How to tackle unconscious bias in recruitment

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How to tackle unconscious bias in recruitment

By Clare Edwards FIML

 

When it comes to making decisions about people, we all like to think that we’re objective, fair and impartial. The reality though is very different because, if we have a brain, we are biased.

Unconscious bias (UB), also known as implicit bias, happens automatically, is outside of our control and is triggered by our brain making quick assessments of people and situations, influenced by our background, culture and personal experiences. The clue is in the word ‘unconscious’. When we are being biased, we aren’t aware of it as the brain can’t reflect at the same time as it’s making a mental shortcut decision.

UB impacts every area of decision-making in organisations including who gets hired, fired, promoted and demoted. It impacts leadership and team effectiveness, the treatment of stakeholders and ultimately, culture.

One of the most common unconscious biases in recruitment is affinity or similarity bias.  This leads us to gravitate towards people who are like ourselves in appearance, beliefs, and background.  We have an unconscious belief – “I prefer people like me over those who are different”.  

When we were roaming the African savannah plains, out looking for lunch (or becoming lunch if we weren’t vigilant), different equalled dangerous, so we are programmed to consider people who are different to us as ‘foe’ before friend.

Unconsciously, when we first meet someone who appears different, (even for microseconds), our brain’s master error detector fires off subtle signals checking for safety, while consciously we are openly welcoming, curious and respectful.

Because most of our biases are unconscious, putting systems and processes in place can help to mitigate them.  Awareness training can also work, but it is most effective when supported by a conscious effort to have a culture of diversity and inclusion where bias is challenged.

Here are four practical strategies for mitigating unconscious bias:

 

1. Challenge existing processes

 

When crafting job advertisements, apps like Textio can help managers avoid gender-biased language and ensure the vocabulary they use is inclusive, gender-neutral and not influencing candidates subjectively.

Software company Atlassian put Textio’s software to the test by reworking the way in which it worded its job advertisements. In just one year, the company increased the number of women being hired for technical positions by 80 per cent!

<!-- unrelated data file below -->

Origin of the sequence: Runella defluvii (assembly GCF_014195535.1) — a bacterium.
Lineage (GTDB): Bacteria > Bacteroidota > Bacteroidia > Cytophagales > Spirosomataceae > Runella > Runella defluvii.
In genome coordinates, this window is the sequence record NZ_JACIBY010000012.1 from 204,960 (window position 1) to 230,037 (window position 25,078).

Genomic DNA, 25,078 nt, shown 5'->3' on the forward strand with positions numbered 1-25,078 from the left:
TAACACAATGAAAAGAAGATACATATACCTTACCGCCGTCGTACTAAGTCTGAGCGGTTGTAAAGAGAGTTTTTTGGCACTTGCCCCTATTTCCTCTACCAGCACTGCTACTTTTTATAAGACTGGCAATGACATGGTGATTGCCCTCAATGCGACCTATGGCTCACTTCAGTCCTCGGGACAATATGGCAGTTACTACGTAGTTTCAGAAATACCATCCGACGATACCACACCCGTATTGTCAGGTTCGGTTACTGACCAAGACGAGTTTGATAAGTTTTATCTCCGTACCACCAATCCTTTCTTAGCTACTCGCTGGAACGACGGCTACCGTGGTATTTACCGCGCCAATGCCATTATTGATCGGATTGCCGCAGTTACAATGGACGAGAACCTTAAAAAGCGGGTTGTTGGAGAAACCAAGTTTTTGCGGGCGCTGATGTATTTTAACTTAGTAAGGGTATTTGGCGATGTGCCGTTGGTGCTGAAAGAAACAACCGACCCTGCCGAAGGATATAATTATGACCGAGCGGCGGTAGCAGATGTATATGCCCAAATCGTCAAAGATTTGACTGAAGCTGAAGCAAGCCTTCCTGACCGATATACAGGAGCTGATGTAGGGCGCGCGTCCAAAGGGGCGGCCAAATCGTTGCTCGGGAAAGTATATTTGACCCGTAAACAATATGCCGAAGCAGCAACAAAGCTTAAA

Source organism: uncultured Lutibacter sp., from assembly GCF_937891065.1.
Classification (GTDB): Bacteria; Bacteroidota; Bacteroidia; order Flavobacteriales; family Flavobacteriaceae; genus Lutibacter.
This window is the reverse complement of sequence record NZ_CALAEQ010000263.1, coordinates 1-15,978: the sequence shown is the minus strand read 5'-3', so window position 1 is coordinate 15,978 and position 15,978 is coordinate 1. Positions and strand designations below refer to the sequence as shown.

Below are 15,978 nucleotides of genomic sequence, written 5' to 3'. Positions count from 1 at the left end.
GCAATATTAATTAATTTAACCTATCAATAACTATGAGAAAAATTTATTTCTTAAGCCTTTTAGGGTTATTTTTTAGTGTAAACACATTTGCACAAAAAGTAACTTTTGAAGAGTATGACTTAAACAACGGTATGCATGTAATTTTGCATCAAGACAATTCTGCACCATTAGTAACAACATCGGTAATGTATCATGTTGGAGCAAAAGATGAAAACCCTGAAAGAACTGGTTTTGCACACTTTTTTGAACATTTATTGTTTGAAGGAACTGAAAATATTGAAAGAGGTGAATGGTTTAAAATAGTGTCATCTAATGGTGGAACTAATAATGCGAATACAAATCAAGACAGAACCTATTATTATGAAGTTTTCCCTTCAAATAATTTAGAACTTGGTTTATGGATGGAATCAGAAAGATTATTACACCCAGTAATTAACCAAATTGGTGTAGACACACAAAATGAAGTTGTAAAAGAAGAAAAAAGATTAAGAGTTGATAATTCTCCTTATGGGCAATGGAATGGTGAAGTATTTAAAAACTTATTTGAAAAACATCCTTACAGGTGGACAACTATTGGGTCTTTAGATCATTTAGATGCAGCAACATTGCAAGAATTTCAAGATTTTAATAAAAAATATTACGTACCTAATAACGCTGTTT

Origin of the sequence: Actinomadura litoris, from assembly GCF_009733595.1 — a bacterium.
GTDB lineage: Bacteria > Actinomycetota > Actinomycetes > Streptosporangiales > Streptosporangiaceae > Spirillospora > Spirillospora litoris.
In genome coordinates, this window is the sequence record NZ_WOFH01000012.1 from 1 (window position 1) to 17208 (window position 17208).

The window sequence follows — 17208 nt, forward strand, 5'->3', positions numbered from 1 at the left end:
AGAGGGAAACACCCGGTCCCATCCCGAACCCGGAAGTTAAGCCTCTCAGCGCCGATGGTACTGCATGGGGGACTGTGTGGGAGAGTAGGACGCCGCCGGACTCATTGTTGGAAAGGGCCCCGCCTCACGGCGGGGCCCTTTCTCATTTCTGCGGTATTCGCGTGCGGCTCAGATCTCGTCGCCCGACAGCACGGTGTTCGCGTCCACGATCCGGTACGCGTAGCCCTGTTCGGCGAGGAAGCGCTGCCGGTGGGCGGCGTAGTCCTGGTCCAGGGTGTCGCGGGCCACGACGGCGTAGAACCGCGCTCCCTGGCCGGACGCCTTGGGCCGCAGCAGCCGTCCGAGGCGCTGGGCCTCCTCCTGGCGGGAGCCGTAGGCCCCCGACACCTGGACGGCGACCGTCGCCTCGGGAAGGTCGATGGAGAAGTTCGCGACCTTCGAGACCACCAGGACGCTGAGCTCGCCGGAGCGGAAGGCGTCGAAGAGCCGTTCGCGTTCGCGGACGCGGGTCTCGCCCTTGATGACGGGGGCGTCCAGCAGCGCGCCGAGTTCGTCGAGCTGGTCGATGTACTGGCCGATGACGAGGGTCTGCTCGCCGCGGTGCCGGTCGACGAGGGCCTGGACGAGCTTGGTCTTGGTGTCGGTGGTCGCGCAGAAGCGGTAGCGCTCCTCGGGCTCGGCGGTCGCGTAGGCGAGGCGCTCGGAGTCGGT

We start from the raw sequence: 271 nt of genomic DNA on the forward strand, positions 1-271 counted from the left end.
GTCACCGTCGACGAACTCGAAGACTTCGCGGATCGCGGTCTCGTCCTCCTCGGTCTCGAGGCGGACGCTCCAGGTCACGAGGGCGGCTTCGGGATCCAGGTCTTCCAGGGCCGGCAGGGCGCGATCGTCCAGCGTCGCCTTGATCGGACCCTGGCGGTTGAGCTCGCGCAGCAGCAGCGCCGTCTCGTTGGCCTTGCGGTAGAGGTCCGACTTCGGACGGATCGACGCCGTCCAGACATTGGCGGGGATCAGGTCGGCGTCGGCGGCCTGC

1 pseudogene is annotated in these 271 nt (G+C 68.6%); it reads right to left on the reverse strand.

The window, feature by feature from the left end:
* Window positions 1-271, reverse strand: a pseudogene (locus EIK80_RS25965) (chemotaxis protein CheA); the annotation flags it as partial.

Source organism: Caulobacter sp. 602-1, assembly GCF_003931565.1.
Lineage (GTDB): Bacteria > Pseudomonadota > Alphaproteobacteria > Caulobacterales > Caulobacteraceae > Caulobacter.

2. Minimise our ability to revert to affinity bias

In first-round selections, consider removing a candidate’s name, tertiary education experience and all other factors that don’t directly relate to the attributes you are seeking in a successful applicant.

In auditions for symphony orchestras, screens were put in place between the musicians and the interviewing panel (and female candidates were asked to remove noisy heels). This increased the likelihood that a female musician would advance to the next round by 11 percentage points. During the final round, ‘blind’ auditions increased the likelihood of female musicians being selected by 30%.

 

3. Re-think decision making

When we make a conscious effort to slow down and reflect on the drivers behind our decisions, we can uncover hidden biases. This is even more effective when executed in a group environment because we don’t challenge our own biases because we’re not aware of them!

Actively welcome differing perspectives in recruitment decisions; the people don’t have to be from the same department to help shine a light you might not see.

Being open to having our decisions respectfully challenged requires a culture of psychological safety.  This supports us in becoming more open-minded, less judgemental and more flexible to changing our decisions based on the feedback we get.

 

4. Proactively drive inclusion

Having a diverse workforce brings benefits – and investing in, and focusing on, inclusion brings even greater success. It makes sense to want your employee base to culturally, racially and ethnically reflect that of your customers/ stakeholders and to have these people feel fully included.

 

  • Encourage people to interact more with those traditionally outside of their ‘in-group’ to expand their awareness and appreciation of difference
  • Team-based psychometric profiling tools such as Team Management Systems (TMS) and DiSC are extremely helpful. These provide an objective insight into preferences of self and others, our key differences and how we can harness differing strengths to make the whole greater than the sum of the parts.

 

Recruiting people is the most important and potentially costly decision that organisations will make. It makes sense therefore to invest energy, focus and time in ensuring that the people we hire feel valued and included members of our community from the outset and for the duration of their career with us.

 


Clare Edwards is the Principal of BrainSmart Consulting. She is also a speaker, facilitator and author. She studied the Neuroscience of Leadership – how knowledge of our brains can help us to be more emotionally intelligent and effective leaders and managers. Clare now helps people effectively manage and lead themselves and others in complex and uncertain business environments. 

Doing more to beat unconscious bias
Keep an eye out for the next edition of IML ANZ’s quarterly print magazine, Leadership Matters, where Clare Edwards joins a panel of experts to delve deeper into unconscious bias and how to overcome it.

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